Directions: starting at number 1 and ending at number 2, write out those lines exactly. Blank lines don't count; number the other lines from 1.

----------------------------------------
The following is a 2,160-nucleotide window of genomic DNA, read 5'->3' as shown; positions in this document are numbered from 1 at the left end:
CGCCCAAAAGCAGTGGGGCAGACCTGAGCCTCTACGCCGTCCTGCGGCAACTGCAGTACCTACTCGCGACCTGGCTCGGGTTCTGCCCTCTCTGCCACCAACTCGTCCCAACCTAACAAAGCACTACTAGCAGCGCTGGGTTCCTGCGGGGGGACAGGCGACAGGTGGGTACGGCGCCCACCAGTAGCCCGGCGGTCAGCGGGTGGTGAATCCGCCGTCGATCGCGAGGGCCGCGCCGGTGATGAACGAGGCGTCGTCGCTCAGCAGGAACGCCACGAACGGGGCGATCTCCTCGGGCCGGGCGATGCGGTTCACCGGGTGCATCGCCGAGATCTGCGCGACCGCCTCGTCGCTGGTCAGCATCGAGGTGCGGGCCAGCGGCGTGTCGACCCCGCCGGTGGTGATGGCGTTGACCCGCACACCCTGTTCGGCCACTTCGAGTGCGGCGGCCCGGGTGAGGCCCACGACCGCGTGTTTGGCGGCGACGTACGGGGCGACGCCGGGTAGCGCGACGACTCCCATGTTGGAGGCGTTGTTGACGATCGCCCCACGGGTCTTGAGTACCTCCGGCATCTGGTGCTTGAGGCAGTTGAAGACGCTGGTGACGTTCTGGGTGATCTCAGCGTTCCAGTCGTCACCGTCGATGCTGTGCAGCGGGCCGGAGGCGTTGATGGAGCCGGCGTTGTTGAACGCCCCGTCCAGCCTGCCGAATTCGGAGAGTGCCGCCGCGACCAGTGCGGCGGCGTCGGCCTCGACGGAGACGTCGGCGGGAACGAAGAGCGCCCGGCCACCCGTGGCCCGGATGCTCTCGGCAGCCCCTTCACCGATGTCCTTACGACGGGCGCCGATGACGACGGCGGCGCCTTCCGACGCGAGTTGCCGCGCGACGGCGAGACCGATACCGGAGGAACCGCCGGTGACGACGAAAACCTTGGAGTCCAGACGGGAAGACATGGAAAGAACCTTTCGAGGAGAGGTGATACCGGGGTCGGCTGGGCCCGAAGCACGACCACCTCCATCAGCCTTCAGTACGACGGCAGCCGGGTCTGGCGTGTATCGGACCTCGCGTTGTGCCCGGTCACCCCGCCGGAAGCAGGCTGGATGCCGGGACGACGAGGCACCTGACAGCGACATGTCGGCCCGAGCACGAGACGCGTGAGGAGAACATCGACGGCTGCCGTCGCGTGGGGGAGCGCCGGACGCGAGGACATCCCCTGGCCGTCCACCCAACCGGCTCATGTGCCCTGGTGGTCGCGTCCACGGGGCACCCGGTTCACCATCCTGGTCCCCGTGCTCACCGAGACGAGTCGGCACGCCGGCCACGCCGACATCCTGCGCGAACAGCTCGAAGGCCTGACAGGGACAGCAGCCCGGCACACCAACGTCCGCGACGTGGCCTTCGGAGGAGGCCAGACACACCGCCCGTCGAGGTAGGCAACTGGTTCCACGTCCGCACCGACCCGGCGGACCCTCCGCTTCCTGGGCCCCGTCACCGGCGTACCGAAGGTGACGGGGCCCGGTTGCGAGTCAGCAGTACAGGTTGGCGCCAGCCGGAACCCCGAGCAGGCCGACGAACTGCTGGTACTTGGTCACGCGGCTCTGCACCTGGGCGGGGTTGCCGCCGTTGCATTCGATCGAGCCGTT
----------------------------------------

The following is a 2,160-nucleotide window of genomic DNA, read 5'->3' as shown; positions in this document are numbered from 1 at the left end:
CGCCCAAAAGCAGTGGGGCAGACCTGAGCCTCTACGCCGTCCTGCGGCAACTGCAGTACCTACTCGCGACCTGGCTCGGGTTCTGCCCTCTCTGCCACCAACTCGTCCCAACCTAACAAAGCACTACTAGCAGCGCTGGGTTCCTGCGGGGGGACAGGCGACAGGTGGGTACGGCGCCCACCAGTAGCCCGGCGGTCAGCGGGTGGTGAATCCGCCGTCGATCGCGAGGGCCGCGCCGGTGATGAACGAGGCGTCGTCGCTCAGCAGGAACGCCACGAACGGGGCGATCTCCTCGGGCCGGGCGATGCGGTTCACCGGGTGCATCGCCGAGATCTGCGCGACCGCCTCGTCGCTGGTCAGCATCGAGGTGCGGGCCAGCGGCGTGTCGACCCCGCCGGTGGTGATGGCGTTGACCCGCACACCCTGTTCGGCCACTTCGAGTGCGGCGGCCCGGGTGAGGCCCACGACCGCGTGTTTGGCGGCGACGTACGGGGCGACGCCGGGTAGCGCGACGACTCCCATGTTGGAGGCGTTGTTGACGATCGCCCCACGGGTCTTGAGTACCTCCGGCATCTGGTGCTTGAGGCAGTTGAAGACGCTGGTGACGTTCTGGGTGATCTCAGCGTTCCAGTCGTCACCGTCGATGCTGTGCAGCGGGCCGGAGGCGTTGATGGAGCCGGCGTTGTTGAACGCCCCGTCCAGCCTGCCGAATTCGGAGAGTGCCGCCGCGACCAGTGCGGCGGCGTCGGCCTCGACGGAGACGTCGGCGGGAACGAAGAGCGCCCGGCCACCCGTGGCCCGGATGCTCTCGGCAGCCCCTTCACCGATGTCCTTACGACGGGCGCCGATGACGACGGCGGCGCCTTCCGACGCGAGTTGCCGCGCGACGGCGAGACCGATACCGGAGGAACCGCCGGTGACGACGAAAACCTTGGAGTCCAGACGGGAAGACATGGAAAGAACCTTTCGAGGAGAGGTGATACCGGGGTCGGCTGGGCCCGAAGCACGACCACCTCCATCAGCCTTCAGTACGACGGCAGCCGGGTCTGGCGTGTATCGGACCTCGCGTTGTGCCCGGTCACCCCGCCGGAAGCAGGCTGGATGCCGGGACGACGAGGCACCTGACAGCGACATGTCGGCCCGAGCACGAGACGCGTGAGGAGAACATCGACGGCTGCCGTCGCGTGGGGGAGCGCCGGACGCGAGGACATCCCCTGGCCGTCCACCCAACCGGCTCATGTGCCCTGGTGGTCGCGTCCACGGGGCACCCGGTTCACCATCCTGGTCCCCGTGCTCACCGAGACGAGTCGGCACGCCGGCCACGCCGACATCCTGCGCGAACAGCTCGAAGGCCTGACAGGGACAGCAGCCCGGCACACCAACGTCCGCGACGTGGCCTTCGGAGGAGGCCAGACACACCGCCCGTCGAGGTAGGCAACTGGTTCCACGTCCGCACCGACCCGGCGGACCCTCCGCTTCCTGGGCCCCGTCACCGGCGTACCGAAGGTGACGGGGCCCGGTTGCGAGTCAGCAGTACAGGTTGGCGCCAGCCGGAACCCCGAGCAGGCCGACGAACTGCTGGTACTTGGTCACGCGGCTCTGCACCTGGGCGGGGTTGCCGCCGTTGCATTCGATCGAGCCGTT